Metro could receive millions of dollars from housing and retail development in Prince George’s and Montgomery counties, projects that would hopefully spruce up areas near train stations, officials said.
The dollar amount Metro could receive in selling its parcel to develop the Grosvenor-Strathmore station in Bethesda depends on the number of units that could be built on the land approved by the Montgomery County Council, which could happen later this year. The agency could receive at least $13.5 million for a developer to construct 430 residential units and nearly 12,000 square feet of business space at the College Park station in Prince George’s.
Nina Albert, Metro’s real estate director, said there’s still signs from 2007 advertising “development coming soon” at the station.
“Everybody is very motivated to move this project as quickly as possible,” she said.
Metro must schedule a public hearing this year to discuss the College Park project that includes removal of the 530-space parking lot in order to construct the mixed-use development. Commuters can still park at the nearly 1,300-space garage near the five-acre site.
Gilbane Development Co., headquartered in Providence, Rhode Island, with an office in Baltimore, will be the developer to continue Prince George’s County’s push for transit-oriented development. The document states construction could start next year.
“This is very exciting,” Metro board member Malcolm Augustine, who represents Prince George’s, said at a committee meeting Thursday, Feb. 9. “There are some fantastic things happening in College Park. It will spur development on the eastern side of the tracks. This is a tremendous opportunity for Prince George’s County.”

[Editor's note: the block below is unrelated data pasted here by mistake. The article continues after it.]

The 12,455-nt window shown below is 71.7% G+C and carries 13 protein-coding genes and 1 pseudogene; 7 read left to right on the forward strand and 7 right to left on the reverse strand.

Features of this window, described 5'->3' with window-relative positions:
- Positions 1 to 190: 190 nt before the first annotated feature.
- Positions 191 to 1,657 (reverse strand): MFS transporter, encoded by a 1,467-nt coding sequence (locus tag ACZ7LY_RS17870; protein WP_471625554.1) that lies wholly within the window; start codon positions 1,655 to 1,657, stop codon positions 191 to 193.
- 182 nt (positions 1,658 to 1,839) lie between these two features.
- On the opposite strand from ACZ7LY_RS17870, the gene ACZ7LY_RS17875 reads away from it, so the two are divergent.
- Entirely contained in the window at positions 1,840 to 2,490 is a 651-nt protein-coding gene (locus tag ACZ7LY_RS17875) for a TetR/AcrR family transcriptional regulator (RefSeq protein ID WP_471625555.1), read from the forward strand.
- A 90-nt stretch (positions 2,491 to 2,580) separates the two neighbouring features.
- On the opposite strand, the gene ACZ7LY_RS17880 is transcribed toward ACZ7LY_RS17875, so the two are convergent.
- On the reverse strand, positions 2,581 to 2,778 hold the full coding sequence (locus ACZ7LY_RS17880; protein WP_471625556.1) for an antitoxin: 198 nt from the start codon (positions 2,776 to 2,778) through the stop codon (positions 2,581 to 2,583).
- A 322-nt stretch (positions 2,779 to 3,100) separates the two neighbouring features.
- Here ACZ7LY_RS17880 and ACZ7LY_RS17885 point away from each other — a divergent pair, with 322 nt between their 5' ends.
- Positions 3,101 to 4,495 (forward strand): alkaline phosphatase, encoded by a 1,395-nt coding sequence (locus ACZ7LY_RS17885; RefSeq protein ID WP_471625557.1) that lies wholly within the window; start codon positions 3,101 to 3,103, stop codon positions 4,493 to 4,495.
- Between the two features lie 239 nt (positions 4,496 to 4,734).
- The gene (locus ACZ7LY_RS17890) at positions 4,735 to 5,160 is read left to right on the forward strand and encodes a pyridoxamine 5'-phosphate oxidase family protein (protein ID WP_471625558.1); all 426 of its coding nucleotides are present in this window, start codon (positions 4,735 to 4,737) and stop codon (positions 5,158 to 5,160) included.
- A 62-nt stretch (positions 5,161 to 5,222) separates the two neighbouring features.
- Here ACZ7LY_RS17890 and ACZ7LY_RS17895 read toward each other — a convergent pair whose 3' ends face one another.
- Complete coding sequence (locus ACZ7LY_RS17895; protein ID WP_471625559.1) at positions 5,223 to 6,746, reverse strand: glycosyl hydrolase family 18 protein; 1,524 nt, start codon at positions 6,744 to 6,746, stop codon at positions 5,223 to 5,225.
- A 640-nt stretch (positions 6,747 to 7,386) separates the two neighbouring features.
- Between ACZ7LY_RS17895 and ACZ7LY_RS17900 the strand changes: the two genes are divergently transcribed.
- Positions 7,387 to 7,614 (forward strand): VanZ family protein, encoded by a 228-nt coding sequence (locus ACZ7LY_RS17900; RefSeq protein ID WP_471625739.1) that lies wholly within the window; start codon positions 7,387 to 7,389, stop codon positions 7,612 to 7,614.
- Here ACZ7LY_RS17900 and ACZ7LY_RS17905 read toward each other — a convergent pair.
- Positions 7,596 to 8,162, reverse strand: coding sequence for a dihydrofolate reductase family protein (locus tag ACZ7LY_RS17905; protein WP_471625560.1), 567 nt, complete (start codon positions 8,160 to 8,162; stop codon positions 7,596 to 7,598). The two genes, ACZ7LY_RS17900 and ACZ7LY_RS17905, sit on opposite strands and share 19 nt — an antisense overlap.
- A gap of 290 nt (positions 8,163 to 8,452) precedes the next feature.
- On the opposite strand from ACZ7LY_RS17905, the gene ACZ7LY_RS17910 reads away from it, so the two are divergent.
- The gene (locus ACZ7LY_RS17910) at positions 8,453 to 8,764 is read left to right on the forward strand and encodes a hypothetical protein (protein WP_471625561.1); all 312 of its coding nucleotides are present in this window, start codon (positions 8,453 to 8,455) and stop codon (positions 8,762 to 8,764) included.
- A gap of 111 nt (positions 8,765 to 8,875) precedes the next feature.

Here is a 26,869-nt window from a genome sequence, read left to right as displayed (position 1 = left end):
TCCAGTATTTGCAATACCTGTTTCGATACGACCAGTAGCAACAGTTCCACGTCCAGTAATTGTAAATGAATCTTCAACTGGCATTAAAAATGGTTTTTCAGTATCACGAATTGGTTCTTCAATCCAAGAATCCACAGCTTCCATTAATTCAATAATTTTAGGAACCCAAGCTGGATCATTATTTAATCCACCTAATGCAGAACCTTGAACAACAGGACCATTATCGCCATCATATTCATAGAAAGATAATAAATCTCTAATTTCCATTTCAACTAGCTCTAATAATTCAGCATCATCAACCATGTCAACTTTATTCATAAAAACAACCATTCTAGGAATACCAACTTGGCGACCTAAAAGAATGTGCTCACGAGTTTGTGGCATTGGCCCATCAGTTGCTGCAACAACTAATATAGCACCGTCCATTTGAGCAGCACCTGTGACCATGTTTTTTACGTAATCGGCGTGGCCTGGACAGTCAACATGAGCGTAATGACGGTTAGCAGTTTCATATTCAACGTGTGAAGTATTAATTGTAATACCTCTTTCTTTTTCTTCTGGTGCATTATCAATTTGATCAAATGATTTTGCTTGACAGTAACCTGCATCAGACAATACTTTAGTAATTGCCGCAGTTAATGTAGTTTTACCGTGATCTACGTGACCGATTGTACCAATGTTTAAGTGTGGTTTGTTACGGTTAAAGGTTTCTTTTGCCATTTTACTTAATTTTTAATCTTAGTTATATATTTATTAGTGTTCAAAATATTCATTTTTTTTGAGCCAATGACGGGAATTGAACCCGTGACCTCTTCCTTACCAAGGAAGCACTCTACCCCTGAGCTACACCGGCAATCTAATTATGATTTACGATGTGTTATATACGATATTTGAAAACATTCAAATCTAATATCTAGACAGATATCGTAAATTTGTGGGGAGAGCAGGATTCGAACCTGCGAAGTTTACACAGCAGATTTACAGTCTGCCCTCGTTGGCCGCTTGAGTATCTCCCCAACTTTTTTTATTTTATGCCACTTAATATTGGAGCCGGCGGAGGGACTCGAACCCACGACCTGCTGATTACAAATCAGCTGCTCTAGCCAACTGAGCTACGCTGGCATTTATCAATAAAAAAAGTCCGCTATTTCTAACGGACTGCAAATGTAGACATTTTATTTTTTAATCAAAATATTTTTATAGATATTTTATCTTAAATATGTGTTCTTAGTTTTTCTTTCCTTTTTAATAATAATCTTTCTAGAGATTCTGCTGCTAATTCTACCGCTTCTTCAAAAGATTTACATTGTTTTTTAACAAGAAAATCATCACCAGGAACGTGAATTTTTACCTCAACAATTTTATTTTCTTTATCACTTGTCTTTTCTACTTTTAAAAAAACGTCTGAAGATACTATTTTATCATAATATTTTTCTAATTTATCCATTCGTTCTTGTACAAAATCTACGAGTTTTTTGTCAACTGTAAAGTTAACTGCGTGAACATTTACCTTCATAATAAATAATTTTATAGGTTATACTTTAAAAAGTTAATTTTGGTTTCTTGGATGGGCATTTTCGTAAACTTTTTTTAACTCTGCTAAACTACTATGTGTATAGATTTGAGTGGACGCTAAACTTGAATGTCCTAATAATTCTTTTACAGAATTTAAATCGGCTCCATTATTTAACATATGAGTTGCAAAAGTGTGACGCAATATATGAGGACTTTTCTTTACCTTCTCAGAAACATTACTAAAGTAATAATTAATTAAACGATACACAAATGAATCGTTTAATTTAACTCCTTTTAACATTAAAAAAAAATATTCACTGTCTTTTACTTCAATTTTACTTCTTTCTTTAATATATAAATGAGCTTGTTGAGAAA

In neighboring Montgomery County, Fivesquares Development of Northwest Metro would build at least 534 condominiums, townhouses and multi-family units and “a few thousand square feet of retail space,” according to a proposed resolution.
Similar to College Park, a 412-space parking lot in Bethesda would be eliminated. However, the same number of spaces would connect to the current parking garage so no parking spaces would be lost.
Meanwhile, a pilot program could be instituted this spring to sell food and drink in front of the station for a four-hour period in the afternoon only during the pre-development period. Food and beverages aren’t permitted on trains, so the program would target exiting riders, which would also help curtail food and other debris left inside the station.
The developer also proposes to enhance the front of the station with some artwork.
According to the proposed agreement between Metro and Fivesquares, possible temporary uses include music with the Music Center at Strathmore nearby.
Metro’s board of directors are expected to approve a public hearing for the College Park project and joint agreement with Fivesquare and pilot program at Grosvenor-Strathmore on Feb. 23.